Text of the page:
The type of logs you burn will make a big difference to the heat you generate from your fire pit or fire bowl. Here we list types of wood by their suitability for burning so that you can ensure a good, hot, clean fire with little smoke and spitting.
Note! Whatever wood you use, make sure your logs are dry and well-seasoned. Damp wood will smoke heavily and you will fail to get a good hot fire burning. Kiln-dried wood is an excellent option although a bit more expensive. In general a mix of hard and medium woods creates the perfect balance of heat and flames.
Our partner Certainly Wood supply 100% British kiln-dried logs throughout the UK.
Best wood for burning
Ash: Considered one of the best firewoods. It has a low water content and can be burned green. It is still best when seasoned and will burn at a steady rate.
Oak: One of the best firewoods but must be seasoned well (at least two years). It provides lasting heat and burns at a slow rate – great when mixed with other hard woods. Use small logs to get the fire going.
Birch: Birch burns easily but also fast, so is best mixed with slower burning wood such as such as Elm or Oak. Birch bark is a great fire lighter.
Hawthorn: A good firewood that burns well.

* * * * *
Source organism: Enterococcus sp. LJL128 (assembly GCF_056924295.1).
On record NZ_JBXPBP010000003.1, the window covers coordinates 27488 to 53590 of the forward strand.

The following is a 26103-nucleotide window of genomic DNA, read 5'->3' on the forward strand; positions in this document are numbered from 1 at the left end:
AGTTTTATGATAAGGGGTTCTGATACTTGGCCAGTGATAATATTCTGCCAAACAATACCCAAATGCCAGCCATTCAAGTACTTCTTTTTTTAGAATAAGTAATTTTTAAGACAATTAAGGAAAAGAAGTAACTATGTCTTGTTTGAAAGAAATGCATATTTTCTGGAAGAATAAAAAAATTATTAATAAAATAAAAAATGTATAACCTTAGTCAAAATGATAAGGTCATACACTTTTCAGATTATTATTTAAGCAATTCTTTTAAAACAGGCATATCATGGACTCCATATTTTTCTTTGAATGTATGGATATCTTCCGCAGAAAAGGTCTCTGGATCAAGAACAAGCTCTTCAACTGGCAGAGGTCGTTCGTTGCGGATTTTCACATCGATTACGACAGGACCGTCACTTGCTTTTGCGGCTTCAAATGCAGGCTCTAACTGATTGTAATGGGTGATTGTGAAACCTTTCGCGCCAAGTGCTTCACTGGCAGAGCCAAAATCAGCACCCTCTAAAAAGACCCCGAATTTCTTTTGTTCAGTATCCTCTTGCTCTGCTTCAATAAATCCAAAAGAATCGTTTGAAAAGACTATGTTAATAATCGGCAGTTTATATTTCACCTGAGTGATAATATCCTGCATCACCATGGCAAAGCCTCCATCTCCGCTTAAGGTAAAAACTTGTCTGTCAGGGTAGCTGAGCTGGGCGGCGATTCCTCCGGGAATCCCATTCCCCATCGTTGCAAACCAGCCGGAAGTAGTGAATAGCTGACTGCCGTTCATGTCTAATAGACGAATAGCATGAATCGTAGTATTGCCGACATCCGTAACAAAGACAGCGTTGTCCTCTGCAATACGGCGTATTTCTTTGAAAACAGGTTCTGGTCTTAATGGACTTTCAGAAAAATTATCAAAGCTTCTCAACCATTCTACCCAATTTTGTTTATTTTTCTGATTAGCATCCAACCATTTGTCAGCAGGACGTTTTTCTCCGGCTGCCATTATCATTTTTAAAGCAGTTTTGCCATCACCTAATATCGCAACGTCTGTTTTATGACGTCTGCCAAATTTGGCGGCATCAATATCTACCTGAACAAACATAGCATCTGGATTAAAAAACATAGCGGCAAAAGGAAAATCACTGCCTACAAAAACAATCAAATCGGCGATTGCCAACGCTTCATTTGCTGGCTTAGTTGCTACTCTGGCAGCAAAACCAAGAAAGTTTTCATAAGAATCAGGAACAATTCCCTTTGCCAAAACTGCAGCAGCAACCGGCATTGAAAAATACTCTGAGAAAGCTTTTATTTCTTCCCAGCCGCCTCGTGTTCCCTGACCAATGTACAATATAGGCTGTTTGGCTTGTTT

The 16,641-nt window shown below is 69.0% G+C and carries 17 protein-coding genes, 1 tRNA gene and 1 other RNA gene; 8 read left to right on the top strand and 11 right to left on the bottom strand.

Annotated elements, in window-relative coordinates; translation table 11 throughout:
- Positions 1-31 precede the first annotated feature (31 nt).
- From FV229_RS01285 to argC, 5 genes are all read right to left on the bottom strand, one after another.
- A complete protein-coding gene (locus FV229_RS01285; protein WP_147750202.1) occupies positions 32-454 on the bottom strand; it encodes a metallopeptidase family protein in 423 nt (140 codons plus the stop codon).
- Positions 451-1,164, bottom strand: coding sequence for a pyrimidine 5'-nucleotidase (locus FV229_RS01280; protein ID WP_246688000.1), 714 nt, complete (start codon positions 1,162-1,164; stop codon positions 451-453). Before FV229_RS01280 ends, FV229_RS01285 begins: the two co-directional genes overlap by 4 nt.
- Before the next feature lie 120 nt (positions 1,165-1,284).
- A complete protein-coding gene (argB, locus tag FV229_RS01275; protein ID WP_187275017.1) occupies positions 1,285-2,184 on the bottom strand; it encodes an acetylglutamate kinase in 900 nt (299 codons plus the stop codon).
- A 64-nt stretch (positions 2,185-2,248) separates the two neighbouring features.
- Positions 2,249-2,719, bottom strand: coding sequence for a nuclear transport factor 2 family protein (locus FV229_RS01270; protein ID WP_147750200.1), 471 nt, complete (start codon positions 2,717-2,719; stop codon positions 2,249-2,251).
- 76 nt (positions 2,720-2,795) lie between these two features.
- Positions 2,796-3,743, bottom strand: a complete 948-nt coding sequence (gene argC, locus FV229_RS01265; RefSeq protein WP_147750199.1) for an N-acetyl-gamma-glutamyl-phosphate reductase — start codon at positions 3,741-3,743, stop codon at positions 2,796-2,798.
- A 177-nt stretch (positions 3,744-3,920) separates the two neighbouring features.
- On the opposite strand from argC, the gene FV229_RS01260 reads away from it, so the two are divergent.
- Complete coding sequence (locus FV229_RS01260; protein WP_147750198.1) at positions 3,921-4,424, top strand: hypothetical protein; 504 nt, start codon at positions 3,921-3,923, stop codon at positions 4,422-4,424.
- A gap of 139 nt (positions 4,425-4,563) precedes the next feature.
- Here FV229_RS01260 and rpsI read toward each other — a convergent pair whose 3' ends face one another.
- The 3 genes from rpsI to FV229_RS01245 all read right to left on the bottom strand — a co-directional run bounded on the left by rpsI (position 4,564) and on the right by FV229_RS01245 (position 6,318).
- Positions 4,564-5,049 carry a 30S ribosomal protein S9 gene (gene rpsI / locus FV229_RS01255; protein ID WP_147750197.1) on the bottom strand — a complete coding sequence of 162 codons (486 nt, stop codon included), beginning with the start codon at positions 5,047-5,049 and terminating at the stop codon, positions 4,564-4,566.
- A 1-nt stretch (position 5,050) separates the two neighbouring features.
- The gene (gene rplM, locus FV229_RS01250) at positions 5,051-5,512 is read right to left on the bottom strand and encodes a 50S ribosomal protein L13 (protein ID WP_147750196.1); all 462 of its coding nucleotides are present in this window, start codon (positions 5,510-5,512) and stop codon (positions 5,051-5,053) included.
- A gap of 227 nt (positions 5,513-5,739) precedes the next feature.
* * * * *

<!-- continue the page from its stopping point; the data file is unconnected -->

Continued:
Hazel: Excellent firewood when seasoned. Burns fast but with no spitting.
Good wood for burning
Apple: Needs to be seasoned. Has a nice smell and burns well with a without sparking/spitting.
Beech: Beech has a high water content so will only burn well when seasoned.
Holly: A good firewood that can be burnt green.
Hornbeam: A good firewood that burns well.
Pear: Needs to be well seasoned. Burns well with a pleasant smell and without spitting.
Plane: A reasonable firewood which doesn’t spit.
Rowan: Considered a good firewood that burns well.
Sycamore (Maples): Considered a good firewood that burns well.
Yew: Considered a usable firewood.
Woods to avoid for burning
Horse Chestnut: Horse chestnut spits a lot and is considered a low quality firewood.
Larch: Needs to be seasoned well. Spits excessively while it burns and can produce a lot of soot.
Pine: Pine burns well but spits a lot and can leave behind soot. It can act as a good softwood kindling.
Poplar: Considered a poor firewood and produces black smoke.
Spruce: Considered a low quality firewood, spits due to sap.
Sweet Chestnut: Burns when seasoned but spits excessively. Not for use on an open fire.
Walnut: Considered a low quality firewood.
Willow: Willow has a high water content so only burns well when seasoned properly.